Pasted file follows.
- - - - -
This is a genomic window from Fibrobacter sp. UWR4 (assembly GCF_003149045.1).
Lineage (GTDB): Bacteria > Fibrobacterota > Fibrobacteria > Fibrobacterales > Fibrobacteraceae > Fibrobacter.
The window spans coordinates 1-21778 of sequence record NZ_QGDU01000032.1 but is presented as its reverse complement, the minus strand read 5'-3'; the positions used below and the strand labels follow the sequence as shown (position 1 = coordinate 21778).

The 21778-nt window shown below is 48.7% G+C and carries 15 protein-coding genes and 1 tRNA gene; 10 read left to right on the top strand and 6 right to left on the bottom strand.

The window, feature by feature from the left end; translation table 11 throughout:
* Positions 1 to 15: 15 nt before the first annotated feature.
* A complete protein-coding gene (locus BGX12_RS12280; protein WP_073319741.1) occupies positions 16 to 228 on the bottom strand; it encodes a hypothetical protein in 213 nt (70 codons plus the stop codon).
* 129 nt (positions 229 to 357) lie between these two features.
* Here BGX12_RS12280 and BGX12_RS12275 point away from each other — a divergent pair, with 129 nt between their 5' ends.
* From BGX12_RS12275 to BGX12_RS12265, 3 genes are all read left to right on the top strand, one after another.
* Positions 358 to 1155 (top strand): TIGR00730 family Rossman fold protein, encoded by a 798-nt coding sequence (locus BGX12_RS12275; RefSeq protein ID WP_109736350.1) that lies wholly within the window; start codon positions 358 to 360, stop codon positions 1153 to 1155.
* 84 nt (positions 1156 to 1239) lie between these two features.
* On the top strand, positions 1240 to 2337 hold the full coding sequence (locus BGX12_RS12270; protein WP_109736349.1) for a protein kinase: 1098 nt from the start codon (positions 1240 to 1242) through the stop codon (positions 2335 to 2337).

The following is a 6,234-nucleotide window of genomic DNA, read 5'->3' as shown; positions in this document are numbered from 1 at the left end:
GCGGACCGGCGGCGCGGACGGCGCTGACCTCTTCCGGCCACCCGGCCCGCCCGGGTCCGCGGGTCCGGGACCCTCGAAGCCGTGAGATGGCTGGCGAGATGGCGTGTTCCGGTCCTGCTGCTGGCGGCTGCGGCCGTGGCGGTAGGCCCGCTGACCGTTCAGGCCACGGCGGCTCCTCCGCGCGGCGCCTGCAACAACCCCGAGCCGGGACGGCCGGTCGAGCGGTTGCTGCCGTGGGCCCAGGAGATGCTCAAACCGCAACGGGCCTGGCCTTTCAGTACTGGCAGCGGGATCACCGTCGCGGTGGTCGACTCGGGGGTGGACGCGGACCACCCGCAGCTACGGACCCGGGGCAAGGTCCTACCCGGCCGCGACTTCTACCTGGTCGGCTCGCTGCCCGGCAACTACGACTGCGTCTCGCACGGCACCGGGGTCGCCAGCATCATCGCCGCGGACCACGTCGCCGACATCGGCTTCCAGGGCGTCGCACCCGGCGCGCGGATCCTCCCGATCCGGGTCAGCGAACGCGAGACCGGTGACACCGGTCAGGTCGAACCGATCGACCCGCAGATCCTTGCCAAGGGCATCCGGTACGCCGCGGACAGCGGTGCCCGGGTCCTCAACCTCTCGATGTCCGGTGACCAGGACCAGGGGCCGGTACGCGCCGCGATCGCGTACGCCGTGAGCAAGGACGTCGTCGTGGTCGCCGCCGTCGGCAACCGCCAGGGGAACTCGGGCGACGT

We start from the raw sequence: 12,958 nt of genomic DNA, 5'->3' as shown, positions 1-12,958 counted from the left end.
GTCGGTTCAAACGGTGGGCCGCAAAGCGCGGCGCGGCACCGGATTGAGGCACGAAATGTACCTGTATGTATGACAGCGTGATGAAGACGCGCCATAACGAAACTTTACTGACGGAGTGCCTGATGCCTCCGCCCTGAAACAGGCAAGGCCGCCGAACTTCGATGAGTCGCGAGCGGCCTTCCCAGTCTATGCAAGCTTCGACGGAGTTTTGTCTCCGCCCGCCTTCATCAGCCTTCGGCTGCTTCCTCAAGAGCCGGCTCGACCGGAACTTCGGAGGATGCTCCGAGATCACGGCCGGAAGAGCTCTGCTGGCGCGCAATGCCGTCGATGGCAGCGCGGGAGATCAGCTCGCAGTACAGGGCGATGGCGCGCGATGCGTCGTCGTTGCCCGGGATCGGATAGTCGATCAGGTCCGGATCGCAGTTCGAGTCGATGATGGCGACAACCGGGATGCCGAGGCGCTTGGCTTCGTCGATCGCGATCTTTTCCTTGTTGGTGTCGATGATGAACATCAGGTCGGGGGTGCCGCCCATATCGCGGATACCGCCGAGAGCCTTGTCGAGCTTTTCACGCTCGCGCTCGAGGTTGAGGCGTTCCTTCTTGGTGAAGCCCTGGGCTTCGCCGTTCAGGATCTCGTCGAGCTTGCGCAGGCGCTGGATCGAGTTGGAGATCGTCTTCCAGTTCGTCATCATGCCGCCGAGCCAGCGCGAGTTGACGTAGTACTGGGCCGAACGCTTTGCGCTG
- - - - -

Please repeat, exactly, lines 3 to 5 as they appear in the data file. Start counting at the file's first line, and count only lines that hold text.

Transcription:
The window spans coordinates 1-21778 of sequence record NZ_QGDU01000032.1 but is presented as its reverse complement, the minus strand read 5'-3'; the positions used below and the strand labels follow the sequence as shown (position 1 = coordinate 21778).

The 21778-nt window shown below is 48.7% G+C and carries 15 protein-coding genes and 1 tRNA gene; 10 read left to right on the top strand and 6 right to left on the bottom strand.

The window, feature by feature from the left end; translation table 11 throughout: